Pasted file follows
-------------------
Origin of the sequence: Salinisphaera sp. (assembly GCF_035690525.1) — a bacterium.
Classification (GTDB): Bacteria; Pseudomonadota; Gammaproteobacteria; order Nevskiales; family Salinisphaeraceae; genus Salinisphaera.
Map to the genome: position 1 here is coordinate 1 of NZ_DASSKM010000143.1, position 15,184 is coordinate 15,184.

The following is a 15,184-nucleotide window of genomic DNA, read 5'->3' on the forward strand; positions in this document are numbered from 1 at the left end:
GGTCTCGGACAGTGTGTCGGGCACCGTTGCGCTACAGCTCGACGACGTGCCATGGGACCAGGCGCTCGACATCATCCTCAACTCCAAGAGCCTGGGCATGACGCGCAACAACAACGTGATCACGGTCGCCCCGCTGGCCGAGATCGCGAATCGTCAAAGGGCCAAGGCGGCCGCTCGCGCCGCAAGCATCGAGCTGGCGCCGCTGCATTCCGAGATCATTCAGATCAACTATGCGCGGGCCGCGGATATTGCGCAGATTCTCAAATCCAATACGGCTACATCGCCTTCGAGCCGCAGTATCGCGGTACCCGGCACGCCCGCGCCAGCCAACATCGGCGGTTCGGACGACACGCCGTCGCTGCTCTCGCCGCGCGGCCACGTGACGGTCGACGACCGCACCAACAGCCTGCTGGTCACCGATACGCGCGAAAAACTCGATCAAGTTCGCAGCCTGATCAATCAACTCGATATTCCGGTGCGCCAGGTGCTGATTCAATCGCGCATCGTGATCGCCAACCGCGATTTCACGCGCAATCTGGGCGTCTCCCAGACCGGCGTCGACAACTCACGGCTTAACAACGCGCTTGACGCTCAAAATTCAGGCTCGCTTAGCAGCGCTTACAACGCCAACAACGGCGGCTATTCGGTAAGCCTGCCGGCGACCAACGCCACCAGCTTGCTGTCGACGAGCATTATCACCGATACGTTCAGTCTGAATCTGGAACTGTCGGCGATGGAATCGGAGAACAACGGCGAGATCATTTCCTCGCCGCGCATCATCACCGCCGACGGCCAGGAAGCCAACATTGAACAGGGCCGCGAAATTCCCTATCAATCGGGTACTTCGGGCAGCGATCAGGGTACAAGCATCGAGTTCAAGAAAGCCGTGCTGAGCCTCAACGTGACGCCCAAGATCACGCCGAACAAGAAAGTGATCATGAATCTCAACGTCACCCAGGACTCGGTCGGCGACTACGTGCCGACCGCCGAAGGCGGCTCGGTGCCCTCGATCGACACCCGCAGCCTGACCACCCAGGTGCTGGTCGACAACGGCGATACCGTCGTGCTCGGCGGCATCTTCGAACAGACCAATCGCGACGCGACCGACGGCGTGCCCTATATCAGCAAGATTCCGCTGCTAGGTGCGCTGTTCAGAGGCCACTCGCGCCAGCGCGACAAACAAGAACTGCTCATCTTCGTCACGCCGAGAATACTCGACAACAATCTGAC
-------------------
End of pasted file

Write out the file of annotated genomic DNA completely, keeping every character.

Origin of the sequence: Salinisphaera sp. (assembly GCF_035690525.1) — a bacterium.
Classification (GTDB): Bacteria; Pseudomonadota; Gammaproteobacteria; order Nevskiales; family Salinisphaeraceae; genus Salinisphaera.
Map to the genome: position 1 here is coordinate 1 of NZ_DASSKM010000143.1, position 15,184 is coordinate 15,184.

The following is a 15,184-nucleotide window of genomic DNA, read 5'->3' on the forward strand; positions in this document are numbered from 1 at the left end:
GGTCTCGGACAGTGTGTCGGGCACCGTTGCGCTACAGCTCGACGACGTGCCATGGGACCAGGCGCTCGACATCATCCTCAACTCCAAGAGCCTGGGCATGACGCGCAACAACAACGTGATCACGGTCGCCCCGCTGGCCGAGATCGCGAATCGTCAAAGGGCCAAGGCGGCCGCTCGCGCCGCAAGCATCGAGCTGGCGCCGCTGCATTCCGAGATCATTCAGATCAACTATGCGCGGGCCGCGGATATTGCGCAGATTCTCAAATCCAATACGGCTACATCGCCTTCGAGCCGCAGTATCGCGGTACCCGGCACGCCCGCGCCAGCCAACATCGGCGGTTCGGACGACACGCCGTCGCTGCTCTCGCCGCGCGGCCACGTGACGGTCGACGACCGCACCAACAGCCTGCTGGTCACCGATACGCGCGAAAAACTCGATCAAGTTCGCAGCCTGATCAATCAACTCGATATTCCGGTGCGCCAGGTGCTGATTCAATCGCGCATCGTGATCGCCAACCGCGATTTCACGCGCAATCTGGGCGTCTCCCAGACCGGCGTCGACAACTCACGGCTTAACAACGCGCTTGACGCTCAAAATTCAGGCTCGCTTAGCAGCGCTTACAACGCCAACAACGGCGGCTATTCGGTAAGCCTGCCGGCGACCAACGCCACCAGCTTGCTGTCGACGAGCATTATCACCGATACGTTCAGTCTGAATCTGGAACTGTCGGCGATGGAATCGGAGAACAACGGCGAGATCATTTCCTCGCCGCGCATCATCACCGCCGACGGCCAGGAAGCCAACATTGAACAGGGCCGCGAAATTCCCTATCAATCGGGTACTTCGGGCAGCGATCAGGGTACAAGCATCGAGTTCAAGAAAGCCGTGCTGAGCCTCAACGTGACGCCCAAGATCACGCCGAACAAGAAAGTGATCATGAATCTCAACGTCACCCAGGACTCGGTCGGCGACTACGTGCCGACCGCCGAAGGCGGCTCGGTGCCCTCGATCGACACCCGCAGCCTGACCACCCAGGTGCTGGTCGACAACGGCGATACCGTCGTGCTCGGCGGCATCTTCGAACAGACCAATCGCGACGCGACCGACGGCGTGCCCTATATCAGCAAGATTCCGCTGCTAGGTGCGCTGTTCAGAGGCCACTCGCGCCAGCGCGACAAACAAGAACTGCTCATCTTCGTCACGCCGAGAATACTCGACAACAATCTGAC